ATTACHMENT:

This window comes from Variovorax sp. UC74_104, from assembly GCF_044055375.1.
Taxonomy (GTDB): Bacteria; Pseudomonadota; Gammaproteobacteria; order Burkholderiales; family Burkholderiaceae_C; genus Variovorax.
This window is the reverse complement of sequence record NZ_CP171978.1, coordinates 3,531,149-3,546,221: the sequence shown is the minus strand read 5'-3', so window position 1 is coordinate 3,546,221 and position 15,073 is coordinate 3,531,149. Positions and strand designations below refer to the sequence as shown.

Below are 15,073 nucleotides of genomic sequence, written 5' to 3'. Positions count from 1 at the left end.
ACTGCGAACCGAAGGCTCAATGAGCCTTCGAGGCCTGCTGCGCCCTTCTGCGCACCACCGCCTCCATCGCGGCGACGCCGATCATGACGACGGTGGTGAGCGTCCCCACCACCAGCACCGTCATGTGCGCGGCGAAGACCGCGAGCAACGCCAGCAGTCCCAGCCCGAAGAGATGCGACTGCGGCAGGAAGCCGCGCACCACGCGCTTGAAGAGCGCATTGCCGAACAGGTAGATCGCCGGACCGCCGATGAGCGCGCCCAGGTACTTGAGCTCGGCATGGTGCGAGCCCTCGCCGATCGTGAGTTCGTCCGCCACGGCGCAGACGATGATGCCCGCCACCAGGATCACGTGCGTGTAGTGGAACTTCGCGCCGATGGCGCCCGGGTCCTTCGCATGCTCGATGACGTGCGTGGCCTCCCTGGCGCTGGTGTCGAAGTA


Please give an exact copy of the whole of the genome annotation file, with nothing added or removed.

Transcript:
This window comes from Variovorax sp. UC74_104, from assembly GCF_044055375.1.
Taxonomy (GTDB): Bacteria; Pseudomonadota; Gammaproteobacteria; order Burkholderiales; family Burkholderiaceae_C; genus Variovorax.
This window is the reverse complement of sequence record NZ_CP171978.1, coordinates 3,531,149-3,546,221: the sequence shown is the minus strand read 5'-3', so window position 1 is coordinate 3,546,221 and position 15,073 is coordinate 3,531,149. Positions and strand designations below refer to the sequence as shown.

Below are 15,073 nucleotides of genomic sequence, written 5' to 3'. Positions count from 1 at the left end.
ACTGCGAACCGAAGGCTCAATGAGCCTTCGAGGCCTGCTGCGCCCTTCTGCGCACCACCGCCTCCATCGCGGCGACGCCGATCATGACGACGGTGGTGAGCGTCCCCACCACCAGCACCGTCATGTGCGCGGCGAAGACCGCGAGCAACGCCAGCAGTCCCAGCCCGAAGAGATGCGACTGCGGCAGGAAGCCGCGCACCACGCGCTTGAAGAGCGCATTGCCGAACAGGTAGATCGCCGGACCGCCGATGAGCGCGCCCAGGTACTTGAGCTCGGCATGGTGCGAGCCCTCGCCGATCGTGAGTTCGTCCGCCACGGCGCAGACGATGATGCCCGCCACCAGGATCACGTGCGTGTAGTGGAACTTCGCGCCGATGGCGCCCGGGTCCTTCGCATGCTCGATGACGTGCGTGGCCTCCCTGGCGCTGGTGTCGAAGTA